Follow us:

Northwest Voices

Seattle Times letters to the editor

July 4, 2009 at 4:00 PM

Nuclear energy: no use for process with such dangerous waste

No new nuclear — we’re still cleaning up the first mess

Sid Morrison’s guest column [“Nuclear power could be part of the solution,” Opinion, July 1] was a smooth but arrogant dismissal of the choice America has already made about expanding nuclear energy.

Americans don’t trust nuclear, economically or environmentally. We’re still paying for the Washington Public Power Supply financial disaster and people are still dying in Belarus, the Ukraine, Russia and parts of Europe from the Chernobyl meltdown.

Citizens need to know that even after 65 years, there still isn’t a long-term solution to disposing of hazardous nuclear waste. Nuclear plants cost $6 billion to $8 billion and can take 15 to 20 years to construct to produce electricity that costs 60 percent more than electricity generated from coal.

Add in the full costs for nuclear-waste disposal, decommissioning and insuring the plants against meltdown and terrorists attacks and it is simply not economical. Hanford nuclear reservation, in our own backyard, is the most contaminated nuclear site in the world, excluding Chernobyl, and cleanup is eight years behind schedule and projected to cost $50 billion, 20 times the original estimate. When all costs are considered, nuclear energy remains the most expensive and dangerous way to generate electricity.

Morrison talks about the need for citizens to be informed and on that, he is absolutely correct

— Mark Quinn, Olympia

Nuclear power is great, except for one minor problem

Sid Morrison’s guest column on nuclear power did a great job of extolling the benefits and need for nuclear power. I think we should get right on it — er, that is, after we deal with that pesky business of it producing prodigious amounts of deadly waste that last for a zillion years and cannot be disposed of safely.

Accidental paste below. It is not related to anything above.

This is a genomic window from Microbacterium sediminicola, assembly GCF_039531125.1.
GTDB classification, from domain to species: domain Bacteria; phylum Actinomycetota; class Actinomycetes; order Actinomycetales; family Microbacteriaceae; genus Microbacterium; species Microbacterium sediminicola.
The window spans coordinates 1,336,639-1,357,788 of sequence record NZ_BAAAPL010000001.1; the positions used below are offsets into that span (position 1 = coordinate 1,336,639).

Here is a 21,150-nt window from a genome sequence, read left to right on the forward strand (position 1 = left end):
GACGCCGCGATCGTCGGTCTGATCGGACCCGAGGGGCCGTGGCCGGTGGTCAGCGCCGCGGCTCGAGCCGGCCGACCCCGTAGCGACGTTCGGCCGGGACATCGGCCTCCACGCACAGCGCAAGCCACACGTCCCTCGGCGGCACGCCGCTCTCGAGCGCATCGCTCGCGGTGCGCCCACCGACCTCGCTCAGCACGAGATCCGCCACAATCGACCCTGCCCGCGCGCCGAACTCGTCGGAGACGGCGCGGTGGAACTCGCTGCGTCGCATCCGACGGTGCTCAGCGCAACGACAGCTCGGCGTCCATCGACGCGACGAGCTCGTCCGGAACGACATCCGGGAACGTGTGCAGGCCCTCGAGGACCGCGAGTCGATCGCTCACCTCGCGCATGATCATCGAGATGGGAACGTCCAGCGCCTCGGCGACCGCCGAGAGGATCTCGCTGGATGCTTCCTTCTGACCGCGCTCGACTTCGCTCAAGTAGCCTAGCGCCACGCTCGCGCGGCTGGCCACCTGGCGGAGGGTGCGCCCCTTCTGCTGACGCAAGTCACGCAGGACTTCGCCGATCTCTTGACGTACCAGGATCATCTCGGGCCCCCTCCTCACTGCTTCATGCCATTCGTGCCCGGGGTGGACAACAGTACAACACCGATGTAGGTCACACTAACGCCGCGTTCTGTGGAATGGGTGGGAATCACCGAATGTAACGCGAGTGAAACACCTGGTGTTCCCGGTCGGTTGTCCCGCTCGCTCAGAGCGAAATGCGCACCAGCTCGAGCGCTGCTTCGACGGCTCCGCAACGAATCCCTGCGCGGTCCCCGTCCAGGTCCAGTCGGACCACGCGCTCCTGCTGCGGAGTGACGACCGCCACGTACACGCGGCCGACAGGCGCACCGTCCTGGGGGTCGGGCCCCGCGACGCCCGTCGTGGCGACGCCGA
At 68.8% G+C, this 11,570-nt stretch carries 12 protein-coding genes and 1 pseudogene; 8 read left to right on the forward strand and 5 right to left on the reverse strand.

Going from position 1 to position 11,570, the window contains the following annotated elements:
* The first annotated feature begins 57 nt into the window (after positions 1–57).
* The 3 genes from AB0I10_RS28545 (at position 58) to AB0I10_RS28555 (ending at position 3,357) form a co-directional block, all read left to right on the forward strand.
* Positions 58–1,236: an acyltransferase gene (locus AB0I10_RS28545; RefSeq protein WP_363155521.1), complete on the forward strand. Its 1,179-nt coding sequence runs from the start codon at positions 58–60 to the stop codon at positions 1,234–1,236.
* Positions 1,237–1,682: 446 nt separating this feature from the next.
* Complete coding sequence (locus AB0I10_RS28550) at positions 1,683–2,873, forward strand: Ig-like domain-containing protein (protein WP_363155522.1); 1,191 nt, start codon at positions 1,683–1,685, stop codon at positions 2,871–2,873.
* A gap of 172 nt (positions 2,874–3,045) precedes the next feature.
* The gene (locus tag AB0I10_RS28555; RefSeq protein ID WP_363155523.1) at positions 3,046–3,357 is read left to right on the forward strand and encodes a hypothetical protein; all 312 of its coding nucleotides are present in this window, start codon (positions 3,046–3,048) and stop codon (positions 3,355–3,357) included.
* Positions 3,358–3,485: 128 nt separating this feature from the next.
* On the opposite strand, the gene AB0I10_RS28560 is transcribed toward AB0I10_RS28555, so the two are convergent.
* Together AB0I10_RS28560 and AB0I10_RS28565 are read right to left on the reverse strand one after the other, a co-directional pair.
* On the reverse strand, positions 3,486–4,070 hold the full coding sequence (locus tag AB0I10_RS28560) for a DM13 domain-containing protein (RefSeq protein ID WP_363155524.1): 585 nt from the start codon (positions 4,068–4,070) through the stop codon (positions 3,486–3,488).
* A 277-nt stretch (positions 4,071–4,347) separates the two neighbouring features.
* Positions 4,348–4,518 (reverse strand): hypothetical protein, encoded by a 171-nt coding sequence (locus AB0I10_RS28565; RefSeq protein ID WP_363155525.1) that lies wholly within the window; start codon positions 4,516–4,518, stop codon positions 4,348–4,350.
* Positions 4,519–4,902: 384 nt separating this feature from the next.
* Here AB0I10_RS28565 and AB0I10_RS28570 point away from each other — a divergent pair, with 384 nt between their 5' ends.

— Harold R. Pettus, Everett

Would you store nuclear waste in your backyard?

I have some questions for Sid Morrison after reading his column promoting the use of more nuclear power in Washington.

First, you say we need nuclear power because we can’t “conserve our way out of the need for more power to meet future demands.” In 2002, the Tellus Institute released a study showing that the Northwest can meet all of its growing need for electricity by increasing energy efficiency and investing in new sources of renewable power generation. What evidence do you have to back up your position?

Second, you describe “tired attempts to link commercial nuclear power to vastly overblown cost and risk factors.” Does Whoops, the joint venture of 23 publicly-owned utilities, ring a bell? Have you been to the Hanford nuclear reservation lately?

Third, if you think nuclear waste is not a problem, can we store it in your backyard?

— Robert Pregulman, Seattle

Comments | More in Energy


No personal attacks or insults, no hate speech, no profanity. Please keep the conversation civil and help us moderate this thread by reporting any abuse. See our Commenting FAQ.

The opinions expressed in reader comments are those of the author only, and do not reflect the opinions of The Seattle Times.

The Seattle Times

The door is closed, but it's not locked.

Take a minute to subscribe and continue to enjoy The Seattle Times for as little as 99 cents a week.

Subscription options ►

Already a subscriber?

We've got good news for you. Unlimited content access is included with most subscriptions.

Subscriber login ►
The Seattle Times

To keep reading, you need a subscription upgrade.

We hope you have enjoyed your complimentary access. For unlimited access, please upgrade your digital subscription.

Call customer service at 1.800.542.0820 for assistance with your upgrade or questions about your subscriber status.

The Seattle Times

To keep reading, you need a subscription.

We hope you have enjoyed your complimentary access. Subscribe now for unlimited access!

Subscription options ►

Already a subscriber?

We've got good news for you. Unlimited content access is included with most subscriptions.

Activate Subscriber Account ►